Checking Into a Suite Room
Sanctuary Pakbeng Lodge is split into two buildings, each with its own restaurant and bar so you don’t have to traipse between them if you don’t want to! In the original building you will find their 20 Superior Rooms which are rustic and comfortable; all are equipped with cosy beds, ensuite bathrooms, and balconies facing the Mekong River. The upper building houses eight Deluxe Rooms which offer a slightly higher level of comfort with king-sized beds, air-conditioning and more spacious bathrooms, and two Suite Rooms which also have the added benefit of a small lounge area.
From our Suite Room at the end of the row, we watched the elephants from the Mekong Elephant Park bathe in the morning, while in the late afternoon we sat back with a couple of beers and watched the slow-boats cruising into the port for the night. On both nights, we were so exhausted from the day’s excitement (or rather trauma on the first night) that we both collapsed straight into the bed after dinner and fell asleep to the sound of chirping lizards!
Dining at Sanctuary Pakbeng Lodge
All guests get breakfast and dinner as part of their stay, which saves you the hassle of jostling with the other slow-boat travellers for a table at one of the restaurants in the small village. Breakfast was basic but adequate with usual offerings such as tea, toast, eggs, crepes and fruit. Dinners were much better; they serve a Laos-style set menu which came with a soup to start, then a couple of meat and vegetable dishes with rice, before finishing with some fruit or a small dessert such a panna cotta. We really enjoyed the stirfried beef with plenty of ginger and the morning glory with tons of garlic, both so fresh and filling. However, even better than the dinners was the lunch we had after our morning hike. The bright and bountiful salads, a delicious braised tofu, and some sticky rice was just the vibrant meal we were craving. My personal favourite was the chicken laap which was so well seasoned and jammed packed full of zingy herbs!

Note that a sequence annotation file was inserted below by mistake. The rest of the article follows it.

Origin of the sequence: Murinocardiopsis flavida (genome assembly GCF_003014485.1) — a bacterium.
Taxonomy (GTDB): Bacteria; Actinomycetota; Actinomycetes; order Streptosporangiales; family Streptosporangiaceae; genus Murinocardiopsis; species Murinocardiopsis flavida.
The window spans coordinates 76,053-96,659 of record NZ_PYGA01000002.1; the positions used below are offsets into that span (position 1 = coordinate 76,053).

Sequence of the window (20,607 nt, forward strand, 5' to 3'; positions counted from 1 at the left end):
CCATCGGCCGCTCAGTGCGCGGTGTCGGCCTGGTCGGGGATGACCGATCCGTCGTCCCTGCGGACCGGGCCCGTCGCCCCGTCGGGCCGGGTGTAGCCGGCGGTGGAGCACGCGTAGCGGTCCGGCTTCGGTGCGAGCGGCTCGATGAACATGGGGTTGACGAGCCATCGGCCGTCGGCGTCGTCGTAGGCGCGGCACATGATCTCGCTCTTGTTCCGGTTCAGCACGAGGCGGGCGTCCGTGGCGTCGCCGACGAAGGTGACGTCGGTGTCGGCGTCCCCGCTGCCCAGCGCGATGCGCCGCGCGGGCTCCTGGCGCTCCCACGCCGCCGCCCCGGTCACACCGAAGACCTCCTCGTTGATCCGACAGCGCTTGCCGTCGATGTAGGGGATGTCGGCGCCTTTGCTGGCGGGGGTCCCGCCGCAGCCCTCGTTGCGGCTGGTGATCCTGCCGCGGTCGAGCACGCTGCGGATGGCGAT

Hiking around the Local Villages
We spent our morning on a short hike with a local guide through surrounding forests, local villages and then back into Pakbeng town. He barely spoke any English but could probably navigate through the area in his sleep so we knew we were in capable hands. We traversed paths which at some points I thought were a little hairy but after seeing the local villagers (including our guide) ambling through in their flip flops, I told myself not to be such a chicken! The area was ruggedly beautiful; even though a certain someone and I are city people at heart, we love to spend time in quiet spots like this. Where our guide walked, we followed… sometimes he had to clear away the bamboo or vines with his machete, sometimes we stopped just to take in the calmness of it all. Sanctuary Pakbeng Lodge organises a range of different hikes depending on your preference and skill level; had we more time, I would have liked to spend all day out there with a picnic lunch!